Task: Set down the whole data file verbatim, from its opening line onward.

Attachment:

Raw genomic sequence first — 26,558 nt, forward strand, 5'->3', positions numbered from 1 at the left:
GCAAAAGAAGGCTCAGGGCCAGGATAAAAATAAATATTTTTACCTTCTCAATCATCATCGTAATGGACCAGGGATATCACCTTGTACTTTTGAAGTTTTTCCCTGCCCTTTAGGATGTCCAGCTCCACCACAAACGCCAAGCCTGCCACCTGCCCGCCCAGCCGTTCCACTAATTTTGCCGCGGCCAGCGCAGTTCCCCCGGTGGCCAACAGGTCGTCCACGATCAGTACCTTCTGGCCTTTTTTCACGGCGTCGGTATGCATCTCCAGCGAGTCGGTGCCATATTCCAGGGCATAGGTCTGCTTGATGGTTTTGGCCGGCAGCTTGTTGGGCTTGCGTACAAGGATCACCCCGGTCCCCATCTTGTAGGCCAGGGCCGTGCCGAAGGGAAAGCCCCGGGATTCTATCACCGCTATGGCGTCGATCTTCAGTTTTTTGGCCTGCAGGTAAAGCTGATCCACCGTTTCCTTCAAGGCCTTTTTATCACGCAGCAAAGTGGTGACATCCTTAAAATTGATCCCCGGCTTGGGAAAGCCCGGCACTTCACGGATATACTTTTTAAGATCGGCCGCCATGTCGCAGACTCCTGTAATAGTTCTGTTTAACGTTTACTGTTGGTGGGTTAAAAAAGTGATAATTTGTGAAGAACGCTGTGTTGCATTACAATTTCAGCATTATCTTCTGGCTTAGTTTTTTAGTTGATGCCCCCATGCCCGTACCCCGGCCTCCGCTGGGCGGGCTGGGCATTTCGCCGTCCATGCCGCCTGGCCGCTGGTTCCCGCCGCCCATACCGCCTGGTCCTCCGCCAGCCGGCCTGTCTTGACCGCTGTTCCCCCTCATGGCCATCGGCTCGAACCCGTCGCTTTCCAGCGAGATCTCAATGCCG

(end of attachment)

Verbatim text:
Raw genomic sequence first — 26,558 nt, forward strand, 5'->3', positions numbered from 1 at the left:
GCAAAAGAAGGCTCAGGGCCAGGATAAAAATAAATATTTTTACCTTCTCAATCATCATCGTAATGGACCAGGGATATCACCTTGTACTTTTGAAGTTTTTCCCTGCCCTTTAGGATGTCCAGCTCCACCACAAACGCCAAGCCTGCCACCTGCCCGCCCAGCCGTTCCACTAATTTTGCCGCGGCCAGCGCAGTTCCCCCGGTGGCCAACAGGTCGTCCACGATCAGTACCTTCTGGCCTTTTTTCACGGCGTCGGTATGCATCTCCAGCGAGTCGGTGCCATATTCCAGGGCATAGGTCTGCTTGATGGTTTTGGCCGGCAGCTTGTTGGGCTTGCGTACAAGGATCACCCCGGTCCCCATCTTGTAGGCCAGGGCCGTGCCGAAGGGAAAGCCCCGGGATTCTATCACCGCTATGGCGTCGATCTTCAGTTTTTTGGCCTGCAGGTAAAGCTGATCCACCGTTTCCTTCAAGGCCTTTTTATCACGCAGCAAAGTGGTGACATCCTTAAAATTGATCCCCGGCTTGGGAAAGCCCGGCACTTCACGGATATACTTTTTAAGATCGGCCGCCATGTCGCAGACTCCTGTAATAGTTCTGTTTAACGTTTACTGTTGGTGGGTTAAAAAAGTGATAATTTGTGAAGAACGCTGTGTTGCATTACAATTTCAGCATTATCTTCTGGCTTAGTTTTTTAGTTGATGCCCCCATGCCCGTACCCCGGCCTCCGCTGGGCGGGCTGGGCATTTCGCCGTCCATGCCGCCTGGCCGCTGGTTCCCGCCGCCCATACCGCCTGGTCCTCCGCCAGCCGGCCTGTCTTGACCGCTGTTCCCCCTCATGGCCATCGGCTCGAACCCGTCGCTTTCCAGCGAGATCTCAATGCCG